are among the twelve organisations that have joined forces – partly in response to recent highly-publicised setbacks in countries such as Russia, Uganda and the Middle East.
"They deserve a fair chance to earn a living and provide for their families no matter where they live," said Human Rights Campaign president Chad Griffin.
The participating organisations are Accenture, AT&T, software company CA Technologies, Coca-Cola, Destination Weddings Travel Group, Google, IBM, Microsoft, home-furnishings maker Mitchell Gold + Bob Williams, Procter & Gamble, china and glassware company Replacements Ltd., and tech firm Symantec Corp.
Collectively, the conglomerate employs nearly 1.4 million people across 190 countries but HRC officials say they expect the group to grow.
Deena Fidas, the director of HRC’s Workplace Equality Program, says the coalition will provide members with a shared platform to address LGBT workplace protections on a global scale.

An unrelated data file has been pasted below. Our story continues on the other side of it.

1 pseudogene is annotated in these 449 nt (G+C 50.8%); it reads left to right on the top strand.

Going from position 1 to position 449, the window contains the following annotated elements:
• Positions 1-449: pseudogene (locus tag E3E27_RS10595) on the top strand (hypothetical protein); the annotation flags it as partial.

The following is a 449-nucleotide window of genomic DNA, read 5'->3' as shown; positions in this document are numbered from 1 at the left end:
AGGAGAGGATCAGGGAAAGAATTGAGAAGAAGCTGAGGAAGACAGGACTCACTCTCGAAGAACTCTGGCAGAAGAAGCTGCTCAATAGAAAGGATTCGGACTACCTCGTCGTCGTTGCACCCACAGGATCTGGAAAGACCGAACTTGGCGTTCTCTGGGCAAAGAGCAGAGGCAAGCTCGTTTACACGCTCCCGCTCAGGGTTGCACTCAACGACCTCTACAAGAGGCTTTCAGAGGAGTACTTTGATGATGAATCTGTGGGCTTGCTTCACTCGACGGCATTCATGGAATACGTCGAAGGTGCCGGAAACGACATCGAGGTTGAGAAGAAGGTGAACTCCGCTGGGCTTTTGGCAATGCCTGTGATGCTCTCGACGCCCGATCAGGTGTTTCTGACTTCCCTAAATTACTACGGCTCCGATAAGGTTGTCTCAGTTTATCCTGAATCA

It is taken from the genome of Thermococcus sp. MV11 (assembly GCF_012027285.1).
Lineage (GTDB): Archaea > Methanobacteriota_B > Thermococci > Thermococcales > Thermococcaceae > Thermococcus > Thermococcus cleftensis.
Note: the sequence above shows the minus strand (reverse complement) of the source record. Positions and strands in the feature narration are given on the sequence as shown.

She also said it would enable companies to get advice on how to implement LGBT friendly policies in places where legal protections may not exist.
"We have long supported LGBT rights, but it is very difficult to implement protections for our employees and for their families when laws do not exist or it's a hostile environment," Microsoft’s corporate VP and deputy general counsel, Mary Snapp.
Australia and New Zealand may have come a long way in regards to LGBT rights but many workplaces around the world are still lagging behind – now, a corporate super group has come together to campaign for global improvement.